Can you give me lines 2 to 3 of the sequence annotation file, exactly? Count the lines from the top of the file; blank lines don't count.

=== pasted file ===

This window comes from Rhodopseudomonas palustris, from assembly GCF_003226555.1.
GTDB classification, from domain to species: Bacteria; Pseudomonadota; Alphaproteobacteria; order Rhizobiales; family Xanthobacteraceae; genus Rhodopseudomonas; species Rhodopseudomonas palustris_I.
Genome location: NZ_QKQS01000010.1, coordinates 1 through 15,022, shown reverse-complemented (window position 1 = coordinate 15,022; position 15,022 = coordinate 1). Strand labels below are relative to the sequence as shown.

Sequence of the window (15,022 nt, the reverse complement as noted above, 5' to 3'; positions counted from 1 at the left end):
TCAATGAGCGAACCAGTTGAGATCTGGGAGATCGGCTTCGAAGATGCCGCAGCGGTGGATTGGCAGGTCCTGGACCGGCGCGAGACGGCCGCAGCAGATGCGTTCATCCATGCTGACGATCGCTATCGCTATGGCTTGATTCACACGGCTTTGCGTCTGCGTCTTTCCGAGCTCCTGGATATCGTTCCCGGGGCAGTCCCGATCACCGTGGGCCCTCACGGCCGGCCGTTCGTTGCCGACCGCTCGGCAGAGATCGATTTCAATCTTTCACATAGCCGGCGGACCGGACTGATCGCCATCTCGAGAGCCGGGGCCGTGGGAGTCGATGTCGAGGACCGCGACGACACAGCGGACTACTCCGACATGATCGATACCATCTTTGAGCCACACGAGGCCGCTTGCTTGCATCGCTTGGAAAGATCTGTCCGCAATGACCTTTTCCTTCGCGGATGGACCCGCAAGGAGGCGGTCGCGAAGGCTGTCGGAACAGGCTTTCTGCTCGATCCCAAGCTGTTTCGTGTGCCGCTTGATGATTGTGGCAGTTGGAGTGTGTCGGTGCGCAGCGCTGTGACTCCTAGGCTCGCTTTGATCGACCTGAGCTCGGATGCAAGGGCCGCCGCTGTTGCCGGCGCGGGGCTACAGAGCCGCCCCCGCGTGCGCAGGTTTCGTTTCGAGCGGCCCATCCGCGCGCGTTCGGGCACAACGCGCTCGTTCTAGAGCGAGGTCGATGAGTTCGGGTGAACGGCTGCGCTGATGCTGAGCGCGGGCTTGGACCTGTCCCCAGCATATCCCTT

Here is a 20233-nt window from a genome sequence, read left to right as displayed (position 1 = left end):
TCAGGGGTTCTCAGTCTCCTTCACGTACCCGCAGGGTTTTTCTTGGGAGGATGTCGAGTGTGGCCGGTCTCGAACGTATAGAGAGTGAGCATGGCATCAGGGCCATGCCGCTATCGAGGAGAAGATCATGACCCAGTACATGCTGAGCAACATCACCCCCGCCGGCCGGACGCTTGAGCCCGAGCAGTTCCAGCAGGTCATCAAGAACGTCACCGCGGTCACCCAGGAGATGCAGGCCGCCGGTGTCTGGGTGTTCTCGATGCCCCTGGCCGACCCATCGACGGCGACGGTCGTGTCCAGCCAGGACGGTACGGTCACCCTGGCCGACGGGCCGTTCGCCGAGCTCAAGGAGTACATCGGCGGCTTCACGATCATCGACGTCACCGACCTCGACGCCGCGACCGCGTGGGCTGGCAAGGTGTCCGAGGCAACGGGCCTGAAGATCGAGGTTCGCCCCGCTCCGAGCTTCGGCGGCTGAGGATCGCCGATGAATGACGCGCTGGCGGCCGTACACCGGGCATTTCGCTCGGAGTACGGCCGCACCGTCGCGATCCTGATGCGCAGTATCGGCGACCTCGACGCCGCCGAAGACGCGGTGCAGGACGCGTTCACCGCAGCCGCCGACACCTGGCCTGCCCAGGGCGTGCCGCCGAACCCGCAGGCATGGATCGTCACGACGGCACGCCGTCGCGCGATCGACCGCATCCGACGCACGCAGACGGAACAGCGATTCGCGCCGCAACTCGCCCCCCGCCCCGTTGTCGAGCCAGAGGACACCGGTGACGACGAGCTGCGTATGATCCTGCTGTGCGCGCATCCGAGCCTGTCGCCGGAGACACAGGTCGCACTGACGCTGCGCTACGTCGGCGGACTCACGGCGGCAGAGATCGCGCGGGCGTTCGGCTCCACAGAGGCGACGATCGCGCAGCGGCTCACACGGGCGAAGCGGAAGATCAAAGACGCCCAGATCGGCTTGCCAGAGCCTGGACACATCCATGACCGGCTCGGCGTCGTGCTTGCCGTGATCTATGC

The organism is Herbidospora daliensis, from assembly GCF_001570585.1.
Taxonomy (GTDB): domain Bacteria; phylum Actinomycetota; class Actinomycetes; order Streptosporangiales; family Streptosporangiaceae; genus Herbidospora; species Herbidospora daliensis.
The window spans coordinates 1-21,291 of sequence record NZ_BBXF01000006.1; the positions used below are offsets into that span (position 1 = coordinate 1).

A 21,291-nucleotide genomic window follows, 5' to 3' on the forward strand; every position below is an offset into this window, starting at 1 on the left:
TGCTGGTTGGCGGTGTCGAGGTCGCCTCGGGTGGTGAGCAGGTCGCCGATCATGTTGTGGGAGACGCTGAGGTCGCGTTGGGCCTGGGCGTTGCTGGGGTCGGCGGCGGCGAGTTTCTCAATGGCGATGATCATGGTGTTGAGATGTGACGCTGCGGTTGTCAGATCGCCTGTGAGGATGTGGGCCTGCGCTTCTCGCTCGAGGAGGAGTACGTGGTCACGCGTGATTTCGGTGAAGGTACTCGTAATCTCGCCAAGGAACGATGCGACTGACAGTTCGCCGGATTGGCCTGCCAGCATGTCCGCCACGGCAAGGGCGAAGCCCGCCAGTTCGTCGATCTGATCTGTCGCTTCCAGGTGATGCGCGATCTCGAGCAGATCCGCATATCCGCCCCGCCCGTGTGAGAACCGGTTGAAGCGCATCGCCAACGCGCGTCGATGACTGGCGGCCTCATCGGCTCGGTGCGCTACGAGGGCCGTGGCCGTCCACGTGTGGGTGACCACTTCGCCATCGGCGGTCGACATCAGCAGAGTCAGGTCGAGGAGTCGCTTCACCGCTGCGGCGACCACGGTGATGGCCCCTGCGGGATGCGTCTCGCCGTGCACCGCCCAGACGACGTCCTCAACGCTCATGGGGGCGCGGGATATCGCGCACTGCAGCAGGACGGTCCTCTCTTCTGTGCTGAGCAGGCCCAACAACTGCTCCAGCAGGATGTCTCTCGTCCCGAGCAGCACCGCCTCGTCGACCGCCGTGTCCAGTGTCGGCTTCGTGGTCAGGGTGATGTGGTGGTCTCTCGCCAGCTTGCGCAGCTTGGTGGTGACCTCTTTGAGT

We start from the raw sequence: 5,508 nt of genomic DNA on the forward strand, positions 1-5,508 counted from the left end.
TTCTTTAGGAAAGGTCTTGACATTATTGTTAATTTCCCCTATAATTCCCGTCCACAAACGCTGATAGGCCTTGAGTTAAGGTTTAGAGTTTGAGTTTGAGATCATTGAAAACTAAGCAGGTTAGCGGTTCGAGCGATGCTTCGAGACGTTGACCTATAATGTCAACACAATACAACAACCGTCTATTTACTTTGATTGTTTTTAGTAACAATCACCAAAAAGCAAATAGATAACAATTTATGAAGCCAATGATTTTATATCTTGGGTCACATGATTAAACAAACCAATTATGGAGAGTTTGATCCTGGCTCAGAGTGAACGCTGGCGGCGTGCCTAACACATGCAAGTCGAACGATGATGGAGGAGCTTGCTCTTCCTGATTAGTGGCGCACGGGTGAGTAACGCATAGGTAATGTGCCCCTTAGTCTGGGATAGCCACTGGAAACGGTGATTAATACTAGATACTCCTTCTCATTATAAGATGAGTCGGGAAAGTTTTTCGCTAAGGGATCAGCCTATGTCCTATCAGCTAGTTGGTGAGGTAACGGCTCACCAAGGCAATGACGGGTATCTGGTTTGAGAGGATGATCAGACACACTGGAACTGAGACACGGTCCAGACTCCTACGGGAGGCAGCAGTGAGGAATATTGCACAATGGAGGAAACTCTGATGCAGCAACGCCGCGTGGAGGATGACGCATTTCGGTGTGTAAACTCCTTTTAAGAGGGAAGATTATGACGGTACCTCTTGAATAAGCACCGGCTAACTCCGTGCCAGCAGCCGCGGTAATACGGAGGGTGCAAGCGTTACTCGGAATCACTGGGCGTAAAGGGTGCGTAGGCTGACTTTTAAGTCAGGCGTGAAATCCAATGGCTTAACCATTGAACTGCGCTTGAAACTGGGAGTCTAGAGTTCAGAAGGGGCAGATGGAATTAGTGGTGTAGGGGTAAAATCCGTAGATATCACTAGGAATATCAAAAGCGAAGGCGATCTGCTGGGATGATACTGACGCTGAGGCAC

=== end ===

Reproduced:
GTDB classification, from domain to species: Bacteria; Pseudomonadota; Alphaproteobacteria; order Rhizobiales; family Xanthobacteraceae; genus Rhodopseudomonas; species Rhodopseudomonas palustris_I.
Genome location: NZ_QKQS01000010.1, coordinates 1 through 15,022, shown reverse-complemented (window position 1 = coordinate 15,022; position 15,022 = coordinate 1). Strand labels below are relative to the sequence as shown.